At Heartwood Forest at Sandridge, near St Albans in Hertfordshire, The Woodland Trust are creating a beautiful broadleaved 850 acre woodland, a natural resource which can support more species than any other land habitat.
The site, in the heart of Hertfordshire’s Green Belt, already boasts 45 acres of precious ancient woodland and is home to many rare butterflies and the protected English bluebell, yet is still just 25 miles from Marble Arch.
By planting an additional 600,000 trees, creating wildflower meadows and laying miles of footpaths and bridleways, the Woodland Trust will create the largest new native forest in England that is within easy reach of millions of people.
When you first arrive at Heartwood Forest, it may seem like the site is only open farmland and that there is not much to look at in terms of woodland. However, there is more there than first meets the eye. There are three blocks of ancient woodland totalling 44 acres. This habitat is the UK’s equivalent of the rainforest, supporting more species that any other UK landscape.
Bluebells in Langley Wood Judith
The ancient woods at Heartwood Forest, are superb examples of oak and hornbeam woodland, and if you visit in the spring you will see impressive displays of bluebells and wood anemones.
If lucky, you may also see buzzards circling above the woods, hunting for food.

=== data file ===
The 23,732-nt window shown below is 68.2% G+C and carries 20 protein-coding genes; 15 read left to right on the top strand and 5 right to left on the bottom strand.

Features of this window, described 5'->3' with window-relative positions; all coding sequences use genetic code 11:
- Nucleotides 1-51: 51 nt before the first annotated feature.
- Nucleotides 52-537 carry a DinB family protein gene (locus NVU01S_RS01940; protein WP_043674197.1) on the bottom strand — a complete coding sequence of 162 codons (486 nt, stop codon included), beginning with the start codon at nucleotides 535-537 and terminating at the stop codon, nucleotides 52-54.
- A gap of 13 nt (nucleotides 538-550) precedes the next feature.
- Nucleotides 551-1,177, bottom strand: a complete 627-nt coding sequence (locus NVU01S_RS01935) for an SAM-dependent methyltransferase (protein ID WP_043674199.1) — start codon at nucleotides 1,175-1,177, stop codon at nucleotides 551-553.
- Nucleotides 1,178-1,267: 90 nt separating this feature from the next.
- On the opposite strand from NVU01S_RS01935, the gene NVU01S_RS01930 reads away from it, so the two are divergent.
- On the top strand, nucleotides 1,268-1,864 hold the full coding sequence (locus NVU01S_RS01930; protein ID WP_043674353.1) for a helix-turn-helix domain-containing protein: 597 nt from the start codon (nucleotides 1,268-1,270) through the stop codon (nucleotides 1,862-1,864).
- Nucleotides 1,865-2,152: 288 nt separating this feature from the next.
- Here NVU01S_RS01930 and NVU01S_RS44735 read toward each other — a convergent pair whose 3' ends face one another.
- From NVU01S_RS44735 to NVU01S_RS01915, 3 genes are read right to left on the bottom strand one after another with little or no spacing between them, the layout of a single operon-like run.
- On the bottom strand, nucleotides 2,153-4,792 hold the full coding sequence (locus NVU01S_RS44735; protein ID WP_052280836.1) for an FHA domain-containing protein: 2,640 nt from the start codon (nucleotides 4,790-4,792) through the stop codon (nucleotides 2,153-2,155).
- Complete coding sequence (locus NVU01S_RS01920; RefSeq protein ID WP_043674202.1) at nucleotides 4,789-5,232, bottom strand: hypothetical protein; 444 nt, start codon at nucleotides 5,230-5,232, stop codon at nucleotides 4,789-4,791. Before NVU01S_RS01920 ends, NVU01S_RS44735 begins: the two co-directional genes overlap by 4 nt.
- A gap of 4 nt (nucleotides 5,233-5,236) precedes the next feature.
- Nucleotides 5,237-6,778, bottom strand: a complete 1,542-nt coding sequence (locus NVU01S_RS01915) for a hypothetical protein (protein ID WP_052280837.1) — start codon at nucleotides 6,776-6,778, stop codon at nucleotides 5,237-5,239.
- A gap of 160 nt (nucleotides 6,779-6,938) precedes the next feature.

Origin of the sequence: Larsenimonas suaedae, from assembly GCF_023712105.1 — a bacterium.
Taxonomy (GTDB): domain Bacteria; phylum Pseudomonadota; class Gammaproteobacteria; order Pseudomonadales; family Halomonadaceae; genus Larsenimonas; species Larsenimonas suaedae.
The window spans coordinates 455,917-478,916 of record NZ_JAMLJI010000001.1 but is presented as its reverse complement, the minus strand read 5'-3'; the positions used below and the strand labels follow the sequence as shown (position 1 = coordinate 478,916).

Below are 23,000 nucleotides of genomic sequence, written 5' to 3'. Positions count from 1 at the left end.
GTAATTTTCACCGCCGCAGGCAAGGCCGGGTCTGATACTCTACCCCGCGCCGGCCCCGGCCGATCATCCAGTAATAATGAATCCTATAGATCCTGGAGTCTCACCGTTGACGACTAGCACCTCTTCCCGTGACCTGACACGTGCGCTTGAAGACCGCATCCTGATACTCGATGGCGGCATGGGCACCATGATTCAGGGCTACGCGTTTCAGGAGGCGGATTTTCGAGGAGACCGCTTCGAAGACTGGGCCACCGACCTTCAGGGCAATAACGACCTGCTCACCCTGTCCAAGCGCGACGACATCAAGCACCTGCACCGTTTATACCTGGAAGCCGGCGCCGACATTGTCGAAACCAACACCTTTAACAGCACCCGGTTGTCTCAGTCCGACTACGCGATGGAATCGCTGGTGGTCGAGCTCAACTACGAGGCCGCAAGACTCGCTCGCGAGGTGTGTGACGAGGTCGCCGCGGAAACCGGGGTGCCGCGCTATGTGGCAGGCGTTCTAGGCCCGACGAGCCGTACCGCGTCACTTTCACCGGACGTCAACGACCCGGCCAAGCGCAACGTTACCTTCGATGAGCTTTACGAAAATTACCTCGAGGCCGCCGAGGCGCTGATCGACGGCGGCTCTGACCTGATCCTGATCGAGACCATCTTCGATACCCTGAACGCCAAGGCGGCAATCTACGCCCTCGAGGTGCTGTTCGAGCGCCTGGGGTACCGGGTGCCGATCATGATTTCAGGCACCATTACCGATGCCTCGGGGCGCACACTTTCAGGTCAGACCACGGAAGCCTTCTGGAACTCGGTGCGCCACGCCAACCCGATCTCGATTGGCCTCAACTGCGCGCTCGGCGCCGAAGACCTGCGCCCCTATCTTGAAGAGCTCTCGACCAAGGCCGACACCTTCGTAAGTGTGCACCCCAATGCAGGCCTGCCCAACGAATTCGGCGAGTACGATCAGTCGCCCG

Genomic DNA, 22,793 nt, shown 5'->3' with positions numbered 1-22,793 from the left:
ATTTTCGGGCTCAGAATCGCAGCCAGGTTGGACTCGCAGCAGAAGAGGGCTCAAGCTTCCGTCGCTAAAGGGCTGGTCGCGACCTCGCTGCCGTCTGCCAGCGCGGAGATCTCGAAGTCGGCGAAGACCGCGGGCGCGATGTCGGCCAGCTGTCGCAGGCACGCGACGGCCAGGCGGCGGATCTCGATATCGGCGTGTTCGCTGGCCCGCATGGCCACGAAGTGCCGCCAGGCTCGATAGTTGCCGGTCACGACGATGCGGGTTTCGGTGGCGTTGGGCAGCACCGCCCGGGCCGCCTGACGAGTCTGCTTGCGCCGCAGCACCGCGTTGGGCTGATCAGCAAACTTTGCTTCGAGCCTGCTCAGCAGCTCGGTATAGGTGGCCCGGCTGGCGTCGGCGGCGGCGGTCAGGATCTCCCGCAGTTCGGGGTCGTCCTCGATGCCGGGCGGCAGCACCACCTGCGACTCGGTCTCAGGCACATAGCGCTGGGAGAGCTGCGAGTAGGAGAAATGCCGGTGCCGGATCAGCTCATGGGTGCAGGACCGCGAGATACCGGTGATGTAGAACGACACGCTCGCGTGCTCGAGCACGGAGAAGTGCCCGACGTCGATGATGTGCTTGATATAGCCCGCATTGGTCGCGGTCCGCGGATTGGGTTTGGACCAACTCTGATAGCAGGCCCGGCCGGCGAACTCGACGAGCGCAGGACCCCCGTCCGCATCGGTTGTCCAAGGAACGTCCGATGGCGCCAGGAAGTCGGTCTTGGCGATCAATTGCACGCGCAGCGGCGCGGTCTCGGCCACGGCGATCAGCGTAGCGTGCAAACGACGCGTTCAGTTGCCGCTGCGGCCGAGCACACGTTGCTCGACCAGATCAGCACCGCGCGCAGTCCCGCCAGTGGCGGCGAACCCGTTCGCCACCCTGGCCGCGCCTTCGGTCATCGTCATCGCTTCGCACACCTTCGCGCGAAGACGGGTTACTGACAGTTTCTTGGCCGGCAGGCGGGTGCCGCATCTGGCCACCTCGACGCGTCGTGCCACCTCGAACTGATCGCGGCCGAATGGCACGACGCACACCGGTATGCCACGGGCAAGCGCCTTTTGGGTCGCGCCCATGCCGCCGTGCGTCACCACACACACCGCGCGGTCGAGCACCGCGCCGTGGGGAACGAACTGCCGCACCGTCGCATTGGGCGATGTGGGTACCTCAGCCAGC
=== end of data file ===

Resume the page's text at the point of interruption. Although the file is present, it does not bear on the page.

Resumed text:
There are some new hedges which have been planted, and you will also see some really old hedges containing hazel, field maple, blackthorn and hawthorn which are an important feature for both wildlife and the landscape.
Sloes on Blackthorn Hedge
As you walk around, catch the great views across the poppies back to Sandridge village and the tower of St Leonard church.
A beautiful spot for walking on a sunny day – fields of poppies and ox eye daisies, dappled shade under Langley Wood’s ancient hornbeam trees, and plenty of space to roam, play, and picnic amongst the newly planted areas…keep your eyes peeled for signs of the short eared owls and badgers who call Heartwood home. Shona
St Albans Soroptimists marked World Environment Day with a guided walk for members and friends in Pound Wood, ancient woodland where Heartwood got its name from the heart shaped leaves of the lime trees in that wood
The Catuvellauni Grove regularly meet for seasonal festivals in the ancient woodlands at Heartwood Forest.